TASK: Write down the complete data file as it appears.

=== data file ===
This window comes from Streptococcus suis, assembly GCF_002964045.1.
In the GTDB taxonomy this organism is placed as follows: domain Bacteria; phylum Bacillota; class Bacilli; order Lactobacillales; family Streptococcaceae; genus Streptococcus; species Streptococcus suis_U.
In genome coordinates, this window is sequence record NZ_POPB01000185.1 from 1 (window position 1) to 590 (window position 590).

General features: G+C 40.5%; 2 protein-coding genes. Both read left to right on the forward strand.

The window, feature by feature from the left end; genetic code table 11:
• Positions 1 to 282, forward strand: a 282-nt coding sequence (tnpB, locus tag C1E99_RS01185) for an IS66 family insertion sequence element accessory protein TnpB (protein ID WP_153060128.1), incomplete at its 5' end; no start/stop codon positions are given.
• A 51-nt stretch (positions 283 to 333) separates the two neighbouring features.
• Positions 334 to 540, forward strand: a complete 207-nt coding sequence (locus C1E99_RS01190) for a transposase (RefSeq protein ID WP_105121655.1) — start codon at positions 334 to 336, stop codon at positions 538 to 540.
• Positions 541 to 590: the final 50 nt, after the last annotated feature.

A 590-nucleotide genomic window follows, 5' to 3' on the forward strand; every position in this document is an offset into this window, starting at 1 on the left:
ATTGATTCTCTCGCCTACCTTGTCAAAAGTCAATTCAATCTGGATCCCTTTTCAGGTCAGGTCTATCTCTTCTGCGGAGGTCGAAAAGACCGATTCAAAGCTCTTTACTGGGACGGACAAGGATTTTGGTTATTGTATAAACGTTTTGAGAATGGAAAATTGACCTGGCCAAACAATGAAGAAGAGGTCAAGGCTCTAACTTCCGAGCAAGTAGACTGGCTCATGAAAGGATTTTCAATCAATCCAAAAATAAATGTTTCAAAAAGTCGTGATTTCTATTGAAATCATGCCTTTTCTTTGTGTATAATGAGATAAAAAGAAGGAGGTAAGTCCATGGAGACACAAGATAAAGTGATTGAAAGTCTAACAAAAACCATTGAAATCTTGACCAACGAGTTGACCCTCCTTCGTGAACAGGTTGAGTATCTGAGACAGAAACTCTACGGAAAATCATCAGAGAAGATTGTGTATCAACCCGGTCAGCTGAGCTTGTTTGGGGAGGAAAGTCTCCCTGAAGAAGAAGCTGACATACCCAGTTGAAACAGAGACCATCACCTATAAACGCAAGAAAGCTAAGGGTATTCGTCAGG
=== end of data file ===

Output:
This window comes from Streptococcus suis, assembly GCF_002964045.1.
In the GTDB taxonomy this organism is placed as follows: domain Bacteria; phylum Bacillota; class Bacilli; order Lactobacillales; family Streptococcaceae; genus Streptococcus; species Streptococcus suis_U.
In genome coordinates, this window is sequence record NZ_POPB01000185.1 from 1 (window position 1) to 590 (window position 590).

General features: G+C 40.5%; 2 protein-coding genes. Both read left to right on the forward strand.

The window, feature by feature from the left end; genetic code table 11:
• Positions 1 to 282, forward strand: a 282-nt coding sequence (tnpB, locus tag C1E99_RS01185) for an IS66 family insertion sequence element accessory protein TnpB (protein ID WP_153060128.1), incomplete at its 5' end; no start/stop codon positions are given.
• A 51-nt stretch (positions 283 to 333) separates the two neighbouring features.
• Positions 334 to 540, forward strand: a complete 207-nt coding sequence (locus C1E99_RS01190) for a transposase (RefSeq protein ID WP_105121655.1) — start codon at positions 334 to 336, stop codon at positions 538 to 540.
• Positions 541 to 590: the final 50 nt, after the last annotated feature.

A 590-nucleotide genomic window follows, 5' to 3' on the forward strand; every position in this document is an offset into this window, starting at 1 on the left:
ATTGATTCTCTCGCCTACCTTGTCAAAAGTCAATTCAATCTGGATCCCTTTTCAGGTCAGGTCTATCTCTTCTGCGGAGGTCGAAAAGACCGATTCAAAGCTCTTTACTGGGACGGACAAGGATTTTGGTTATTGTATAAACGTTTTGAGAATGGAAAATTGACCTGGCCAAACAATGAAGAAGAGGTCAAGGCTCTAACTTCCGAGCAAGTAGACTGGCTCATGAAAGGATTTTCAATCAATCCAAAAATAAATGTTTCAAAAAGTCGTGATTTCTATTGAAATCATGCCTTTTCTTTGTGTATAATGAGATAAAAAGAAGGAGGTAAGTCCATGGAGACACAAGATAAAGTGATTGAAAGTCTAACAAAAACCATTGAAATCTTGACCAACGAGTTGACCCTCCTTCGTGAACAGGTTGAGTATCTGAGACAGAAACTCTACGGAAAATCATCAGAGAAGATTGTGTATCAACCCGGTCAGCTGAGCTTGTTTGGGGAGGAAAGTCTCCCTGAAGAAGAAGCTGACATACCCAGTTGAAACAGAGACCATCACCTATAAACGCAAGAAAGCTAAGGGTATTCGTCAGG